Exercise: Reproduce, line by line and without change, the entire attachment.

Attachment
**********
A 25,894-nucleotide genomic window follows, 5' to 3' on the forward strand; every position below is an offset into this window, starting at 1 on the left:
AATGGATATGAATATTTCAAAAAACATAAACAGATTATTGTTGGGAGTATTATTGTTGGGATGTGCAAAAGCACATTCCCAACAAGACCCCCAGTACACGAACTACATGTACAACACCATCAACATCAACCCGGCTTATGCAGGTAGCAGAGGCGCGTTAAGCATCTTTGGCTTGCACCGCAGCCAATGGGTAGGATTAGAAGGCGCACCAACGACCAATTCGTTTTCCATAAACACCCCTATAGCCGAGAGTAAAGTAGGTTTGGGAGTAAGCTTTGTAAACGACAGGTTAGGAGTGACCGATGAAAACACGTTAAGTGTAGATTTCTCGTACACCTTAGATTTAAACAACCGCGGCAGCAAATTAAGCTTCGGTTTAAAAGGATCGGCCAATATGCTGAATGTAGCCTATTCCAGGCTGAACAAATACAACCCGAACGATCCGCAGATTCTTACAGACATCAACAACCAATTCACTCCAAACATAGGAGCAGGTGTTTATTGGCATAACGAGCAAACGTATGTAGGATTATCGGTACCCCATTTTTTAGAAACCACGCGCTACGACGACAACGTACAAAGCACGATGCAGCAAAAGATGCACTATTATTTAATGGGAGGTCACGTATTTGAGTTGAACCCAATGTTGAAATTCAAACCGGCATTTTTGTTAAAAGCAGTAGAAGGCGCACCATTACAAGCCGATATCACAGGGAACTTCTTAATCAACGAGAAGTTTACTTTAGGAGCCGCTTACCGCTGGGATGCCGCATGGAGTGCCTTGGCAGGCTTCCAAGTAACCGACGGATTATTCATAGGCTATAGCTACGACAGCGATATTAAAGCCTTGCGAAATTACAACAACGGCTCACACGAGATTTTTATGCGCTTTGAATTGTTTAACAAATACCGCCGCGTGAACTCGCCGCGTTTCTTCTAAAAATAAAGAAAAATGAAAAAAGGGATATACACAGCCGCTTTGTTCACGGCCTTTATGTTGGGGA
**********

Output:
A 25,894-nucleotide genomic window follows, 5' to 3' on the forward strand; every position below is an offset into this window, starting at 1 on the left:
AATGGATATGAATATTTCAAAAAACATAAACAGATTATTGTTGGGAGTATTATTGTTGGGATGTGCAAAAGCACATTCCCAACAAGACCCCCAGTACACGAACTACATGTACAACACCATCAACATCAACCCGGCTTATGCAGGTAGCAGAGGCGCGTTAAGCATCTTTGGCTTGCACCGCAGCCAATGGGTAGGATTAGAAGGCGCACCAACGACCAATTCGTTTTCCATAAACACCCCTATAGCCGAGAGTAAAGTAGGTTTGGGAGTAAGCTTTGTAAACGACAGGTTAGGAGTGACCGATGAAAACACGTTAAGTGTAGATTTCTCGTACACCTTAGATTTAAACAACCGCGGCAGCAAATTAAGCTTCGGTTTAAAAGGATCGGCCAATATGCTGAATGTAGCCTATTCCAGGCTGAACAAATACAACCCGAACGATCCGCAGATTCTTACAGACATCAACAACCAATTCACTCCAAACATAGGAGCAGGTGTTTATTGGCATAACGAGCAAACGTATGTAGGATTATCGGTACCCCATTTTTTAGAAACCACGCGCTACGACGACAACGTACAAAGCACGATGCAGCAAAAGATGCACTATTATTTAATGGGAGGTCACGTATTTGAGTTGAACCCAATGTTGAAATTCAAACCGGCATTTTTGTTAAAAGCAGTAGAAGGCGCACCATTACAAGCCGATATCACAGGGAACTTCTTAATCAACGAGAAGTTTACTTTAGGAGCCGCTTACCGCTGGGATGCCGCATGGAGTGCCTTGGCAGGCTTCCAAGTAACCGACGGATTATTCATAGGCTATAGCTACGACAGCGATATTAAAGCCTTGCGAAATTACAACAACGGCTCACACGAGATTTTTATGCGCTTTGAATTGTTTAACAAATACCGCCGCGTGAACTCGCCGCGTTTCTTCTAAAAATAAAGAAAAATGAAAAAAGGGATATACACAGCCGCTTTGTTCACGGCCTTTATGTTGGGGA